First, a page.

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## Forced Oscillation and Resonance, Physics tutorial

:Differential equation for a weakly damped forced oscillatorTo set up differential equation of the forced weakly damped harmonic oscillator, consider spring-mass system. It is now also subjected to the external driving force, F(t). That is, instead of allowing model oscillator to oscillate at natural frequency, we push it backward and forward periodically at the frequency ω. We can write driving force as where F

_{0}is the constant:F(t) = F

_{0}cosωt.......................................Eq.1Let mass be displaced from equilibrium position and then released. At any instant, it is subject to (i) restoring force, -kx , (ii) damping force, -γdx/dt and (iii) driving force, F(t) = F

_{0}cosωt.So for forced oscillator Equation is altered to

md

^{2}x/dt^{2}= -kx-γdx/dt + F_{0}cosωt.......................................Eq.2Dividing by m and rearranging terms, equation of motion of the forced oscillator takes form

d

^{2}x/dt^{2}+ 2bdx/dt + ω_{0}^{2}x = f_{0}cosωt.......................................Eq.3Where 2b = γ/m, ω

_{0}^{2}= k/m and f_{0}= F_{0}/m is the measure of driving force.:Solutions of the differential equationWhen there is no applied force, weakly damped system (b < ω

_{0}) oscillates harmonically with angular frequency ω_{d}= √ω_{0}^{2}- b^{2}. But when the driving force of angular frequency ω is applied, it enforces its own frequency on oscillator. Therefore, we expect that actual motion will be the result of superposition of two oscillations; one of frequency ω_{d}(of damped oscillations) and other of frequency ω(of driving force). Therefore when ω ≠ ω general solution can be written as:x(t) = x

_{1}(t) + x_{2}(t)Where x

_{1}(t) is the solution of equation obtained by replacing RHS of Eq.3 by zero. On substituting result in Eq.3, then x_{2}(t) satisfies equation:d

^{2}x_{2}/dt^{2}+ 2bdx_{2}/dt + ω_{0}^{2}x^{2}= f_{0}cosωtWhen there is no driving force, displacement of the weakly damped (b < ω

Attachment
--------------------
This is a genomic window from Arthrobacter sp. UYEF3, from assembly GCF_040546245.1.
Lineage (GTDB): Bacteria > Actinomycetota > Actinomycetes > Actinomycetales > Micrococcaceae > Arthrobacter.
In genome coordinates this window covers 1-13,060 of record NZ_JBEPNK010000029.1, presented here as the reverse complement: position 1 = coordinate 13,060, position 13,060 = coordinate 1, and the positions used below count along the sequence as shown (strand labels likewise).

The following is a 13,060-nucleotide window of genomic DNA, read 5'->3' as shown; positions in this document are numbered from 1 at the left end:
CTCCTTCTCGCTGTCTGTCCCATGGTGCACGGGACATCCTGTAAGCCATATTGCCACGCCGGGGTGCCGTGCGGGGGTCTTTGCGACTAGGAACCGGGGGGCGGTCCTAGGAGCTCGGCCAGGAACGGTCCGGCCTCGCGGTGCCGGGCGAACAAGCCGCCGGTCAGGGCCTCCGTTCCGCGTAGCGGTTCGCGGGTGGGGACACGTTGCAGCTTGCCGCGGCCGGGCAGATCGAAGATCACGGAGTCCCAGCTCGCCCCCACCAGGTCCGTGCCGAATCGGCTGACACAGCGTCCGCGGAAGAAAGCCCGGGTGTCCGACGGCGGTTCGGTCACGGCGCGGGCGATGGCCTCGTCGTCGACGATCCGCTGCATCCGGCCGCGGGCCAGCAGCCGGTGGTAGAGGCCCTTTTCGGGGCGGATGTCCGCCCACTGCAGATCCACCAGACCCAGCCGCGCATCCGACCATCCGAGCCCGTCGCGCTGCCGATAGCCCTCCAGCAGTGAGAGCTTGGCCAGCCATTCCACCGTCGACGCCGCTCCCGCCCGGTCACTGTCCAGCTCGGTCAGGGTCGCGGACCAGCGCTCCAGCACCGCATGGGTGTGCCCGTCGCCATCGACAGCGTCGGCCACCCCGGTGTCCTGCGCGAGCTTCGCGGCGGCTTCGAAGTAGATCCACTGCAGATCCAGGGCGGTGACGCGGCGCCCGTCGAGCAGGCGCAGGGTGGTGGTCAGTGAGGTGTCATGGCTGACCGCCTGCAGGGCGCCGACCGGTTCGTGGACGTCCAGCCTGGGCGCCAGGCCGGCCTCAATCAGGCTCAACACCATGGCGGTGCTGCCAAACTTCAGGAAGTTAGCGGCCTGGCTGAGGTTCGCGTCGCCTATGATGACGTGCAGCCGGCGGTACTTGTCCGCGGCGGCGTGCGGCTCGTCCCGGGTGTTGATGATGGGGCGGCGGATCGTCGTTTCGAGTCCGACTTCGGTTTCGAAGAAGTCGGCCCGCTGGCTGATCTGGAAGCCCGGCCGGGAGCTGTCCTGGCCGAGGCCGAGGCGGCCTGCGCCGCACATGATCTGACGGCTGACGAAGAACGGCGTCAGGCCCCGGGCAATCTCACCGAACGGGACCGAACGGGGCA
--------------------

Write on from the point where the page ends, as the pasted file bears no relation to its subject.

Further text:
_{0}) system at any instant is:x

_{1}(t) = a_{0}e^{-bt}cos(ω_{d}t + Φ)This complementary function decays exponentially and after some time it will disappear. That is why it is also referred to as transient solution. In transient state, system oscillates with some frequency which is other than natural frequency or frequency of driving force.

Steady-state Solution:To get steady state solution of Eq.3, let us assume that displacement of forced oscillator is given by

x

_{2}(t) = -aωcos(ωt - θ) .......................................Eq.4Where a and θ are unknown constants. By comparing Eqs.1 and 4 driving force leads displacement in phase by angle θ.

To determine a and θ we differentiate Eq.4 twice with respect to time. This gives,

dx

_{2}/dt = -aωsin(ωt - θ) and d^{2}x_{2}/dt^{2}= -aω^{2}cos(ωt - θ)Substituting the results back in Eq.3, we get

(ω

_{0}^{2 }- ω^{2}) acos(ωt - θ)- 2abωsin(ωt - θ) = f_{0}cosωtOn rearranging terms equation will be:

[(ω

_{0}^{2}- ω^{2})acosθ + 2abωsinθ - f_{0}]cosωt + [(ω_{0}^{2}- ω^{2})asinθ - 2abωcos]sinωt = 0.......................................Eq.5We know that both cosωt and sinωt never concurrently become zero; when one vanishes, other takes maximum value. Thus, Eq.5 can be satisfied only when both terms within square brackets become zero separately, i.e.

(ω

_{0}^{2}- ω^{2})acosθ + 2abωsinθ = f_{0}.......................................Eq.6(a)(ω

_{0}^{2}- ω^{2})asinθ - 2abωcos = 0.......................................Eq.6(b)Eq.6(b) readily provides phase by which driving force leads displacement:

θ = tan

^{-1}2bω/(ω_{0}^{2}- ω^{2})Steady-state solution has frequency of driving force and its amplitude is constant. Furthermore, phase is also stated completely with respect to driving force. Thus, it doesn't depend on initial conditions. In other words, motion of the driven system in steady-state is independent of way we start oscillation. Transient solution, steady-state solution and their sum,

x(t) = a